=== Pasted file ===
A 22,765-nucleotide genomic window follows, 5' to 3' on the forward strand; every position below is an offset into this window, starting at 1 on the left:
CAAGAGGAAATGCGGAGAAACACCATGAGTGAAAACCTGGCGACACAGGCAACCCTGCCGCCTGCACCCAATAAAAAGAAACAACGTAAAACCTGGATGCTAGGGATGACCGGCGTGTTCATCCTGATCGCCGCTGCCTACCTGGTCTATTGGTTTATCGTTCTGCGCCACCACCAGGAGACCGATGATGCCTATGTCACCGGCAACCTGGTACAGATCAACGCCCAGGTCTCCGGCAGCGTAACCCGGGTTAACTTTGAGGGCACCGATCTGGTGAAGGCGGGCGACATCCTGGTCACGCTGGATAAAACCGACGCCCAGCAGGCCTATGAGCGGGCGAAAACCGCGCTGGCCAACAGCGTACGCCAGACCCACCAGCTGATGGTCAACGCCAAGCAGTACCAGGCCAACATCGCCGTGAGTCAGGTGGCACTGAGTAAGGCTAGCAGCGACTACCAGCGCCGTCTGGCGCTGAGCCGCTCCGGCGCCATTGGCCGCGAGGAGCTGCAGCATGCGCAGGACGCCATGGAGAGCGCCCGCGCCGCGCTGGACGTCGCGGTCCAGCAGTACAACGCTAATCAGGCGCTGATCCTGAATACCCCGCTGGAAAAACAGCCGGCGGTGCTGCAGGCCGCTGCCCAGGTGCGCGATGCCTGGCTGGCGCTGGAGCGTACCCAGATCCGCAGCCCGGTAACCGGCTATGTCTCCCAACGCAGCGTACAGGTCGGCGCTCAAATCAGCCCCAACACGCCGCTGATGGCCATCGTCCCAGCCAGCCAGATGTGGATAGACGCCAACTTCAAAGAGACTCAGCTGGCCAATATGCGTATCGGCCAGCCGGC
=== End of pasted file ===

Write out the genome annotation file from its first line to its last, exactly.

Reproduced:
A 22,765-nucleotide genomic window follows, 5' to 3' on the forward strand; every position below is an offset into this window, starting at 1 on the left:
CAAGAGGAAATGCGGAGAAACACCATGAGTGAAAACCTGGCGACACAGGCAACCCTGCCGCCTGCACCCAATAAAAAGAAACAACGTAAAACCTGGATGCTAGGGATGACCGGCGTGTTCATCCTGATCGCCGCTGCCTACCTGGTCTATTGGTTTATCGTTCTGCGCCACCACCAGGAGACCGATGATGCCTATGTCACCGGCAACCTGGTACAGATCAACGCCCAGGTCTCCGGCAGCGTAACCCGGGTTAACTTTGAGGGCACCGATCTGGTGAAGGCGGGCGACATCCTGGTCACGCTGGATAAAACCGACGCCCAGCAGGCCTATGAGCGGGCGAAAACCGCGCTGGCCAACAGCGTACGCCAGACCCACCAGCTGATGGTCAACGCCAAGCAGTACCAGGCCAACATCGCCGTGAGTCAGGTGGCACTGAGTAAGGCTAGCAGCGACTACCAGCGCCGTCTGGCGCTGAGCCGCTCCGGCGCCATTGGCCGCGAGGAGCTGCAGCATGCGCAGGACGCCATGGAGAGCGCCCGCGCCGCGCTGGACGTCGCGGTCCAGCAGTACAACGCTAATCAGGCGCTGATCCTGAATACCCCGCTGGAAAAACAGCCGGCGGTGCTGCAGGCCGCTGCCCAGGTGCGCGATGCCTGGCTGGCGCTGGAGCGTACCCAGATCCGCAGCCCGGTAACCGGCTATGTCTCCCAACGCAGCGTACAGGTCGGCGCTCAAATCAGCCCCAACACGCCGCTGATGGCCATCGTCCCAGCCAGCCAGATGTGGATAGACGCCAACTTCAAAGAGACTCAGCTGGCCAATATGCGTATCGGCCAGCCGGC